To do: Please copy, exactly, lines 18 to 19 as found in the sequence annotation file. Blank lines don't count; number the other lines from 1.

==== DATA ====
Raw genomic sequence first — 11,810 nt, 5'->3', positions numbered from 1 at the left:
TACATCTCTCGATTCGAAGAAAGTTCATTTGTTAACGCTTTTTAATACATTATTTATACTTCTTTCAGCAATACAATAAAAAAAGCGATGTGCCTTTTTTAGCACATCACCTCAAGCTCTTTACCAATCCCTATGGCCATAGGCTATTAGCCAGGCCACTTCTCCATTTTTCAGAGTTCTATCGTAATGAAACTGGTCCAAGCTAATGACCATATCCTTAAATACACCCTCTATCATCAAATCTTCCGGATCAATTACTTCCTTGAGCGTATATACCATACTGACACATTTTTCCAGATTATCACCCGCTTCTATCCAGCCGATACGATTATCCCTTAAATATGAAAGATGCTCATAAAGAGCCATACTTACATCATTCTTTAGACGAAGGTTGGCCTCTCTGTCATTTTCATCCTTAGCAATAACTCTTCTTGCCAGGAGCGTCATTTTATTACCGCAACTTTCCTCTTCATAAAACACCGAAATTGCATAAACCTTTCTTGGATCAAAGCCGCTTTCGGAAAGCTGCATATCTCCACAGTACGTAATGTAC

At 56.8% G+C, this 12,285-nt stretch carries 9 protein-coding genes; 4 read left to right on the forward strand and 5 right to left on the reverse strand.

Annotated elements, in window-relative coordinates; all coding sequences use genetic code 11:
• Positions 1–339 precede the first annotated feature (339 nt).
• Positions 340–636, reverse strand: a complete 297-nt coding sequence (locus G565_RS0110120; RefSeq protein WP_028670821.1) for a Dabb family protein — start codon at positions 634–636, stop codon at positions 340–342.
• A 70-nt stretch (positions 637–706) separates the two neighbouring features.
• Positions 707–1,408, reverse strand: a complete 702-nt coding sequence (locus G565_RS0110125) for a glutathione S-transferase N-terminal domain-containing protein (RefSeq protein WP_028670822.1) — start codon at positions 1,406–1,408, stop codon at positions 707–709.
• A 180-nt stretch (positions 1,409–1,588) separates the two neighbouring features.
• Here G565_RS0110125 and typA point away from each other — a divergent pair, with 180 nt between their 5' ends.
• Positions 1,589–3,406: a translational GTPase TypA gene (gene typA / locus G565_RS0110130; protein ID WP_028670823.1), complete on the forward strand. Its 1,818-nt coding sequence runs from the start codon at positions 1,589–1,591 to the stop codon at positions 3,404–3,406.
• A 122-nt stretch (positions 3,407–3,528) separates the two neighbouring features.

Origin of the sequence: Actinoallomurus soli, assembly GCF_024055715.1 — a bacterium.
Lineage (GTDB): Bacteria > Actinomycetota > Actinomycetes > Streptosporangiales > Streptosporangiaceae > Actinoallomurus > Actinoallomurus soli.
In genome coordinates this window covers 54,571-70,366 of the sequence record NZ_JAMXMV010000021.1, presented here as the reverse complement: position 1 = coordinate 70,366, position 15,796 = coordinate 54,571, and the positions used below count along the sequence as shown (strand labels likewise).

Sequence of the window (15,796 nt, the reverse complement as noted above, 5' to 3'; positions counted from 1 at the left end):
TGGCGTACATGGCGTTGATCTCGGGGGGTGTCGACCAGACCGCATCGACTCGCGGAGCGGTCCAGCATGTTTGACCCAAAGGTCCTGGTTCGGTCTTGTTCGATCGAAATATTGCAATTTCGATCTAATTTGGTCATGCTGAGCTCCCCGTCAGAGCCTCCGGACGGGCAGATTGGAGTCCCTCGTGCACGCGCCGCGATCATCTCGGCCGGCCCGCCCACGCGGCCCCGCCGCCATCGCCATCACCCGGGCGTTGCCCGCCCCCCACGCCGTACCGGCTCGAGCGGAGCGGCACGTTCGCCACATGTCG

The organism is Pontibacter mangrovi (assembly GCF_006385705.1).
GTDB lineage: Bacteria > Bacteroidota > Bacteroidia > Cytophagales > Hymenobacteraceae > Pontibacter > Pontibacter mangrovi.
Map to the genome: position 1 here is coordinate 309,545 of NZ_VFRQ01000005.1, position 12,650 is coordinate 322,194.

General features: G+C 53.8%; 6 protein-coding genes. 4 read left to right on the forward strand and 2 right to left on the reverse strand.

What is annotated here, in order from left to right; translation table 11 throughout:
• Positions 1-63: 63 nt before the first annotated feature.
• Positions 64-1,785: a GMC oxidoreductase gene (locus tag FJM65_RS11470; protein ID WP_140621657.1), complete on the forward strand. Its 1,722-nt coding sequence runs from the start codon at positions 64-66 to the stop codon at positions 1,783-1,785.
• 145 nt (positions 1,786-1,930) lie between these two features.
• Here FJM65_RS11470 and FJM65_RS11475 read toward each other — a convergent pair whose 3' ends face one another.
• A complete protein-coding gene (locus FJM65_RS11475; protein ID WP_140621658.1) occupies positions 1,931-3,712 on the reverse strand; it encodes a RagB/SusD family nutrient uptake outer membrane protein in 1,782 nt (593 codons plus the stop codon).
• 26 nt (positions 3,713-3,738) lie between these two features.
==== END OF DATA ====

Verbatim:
The organism is Pontibacter mangrovi (assembly GCF_006385705.1).
GTDB lineage: Bacteria > Bacteroidota > Bacteroidia > Cytophagales > Hymenobacteraceae > Pontibacter > Pontibacter mangrovi.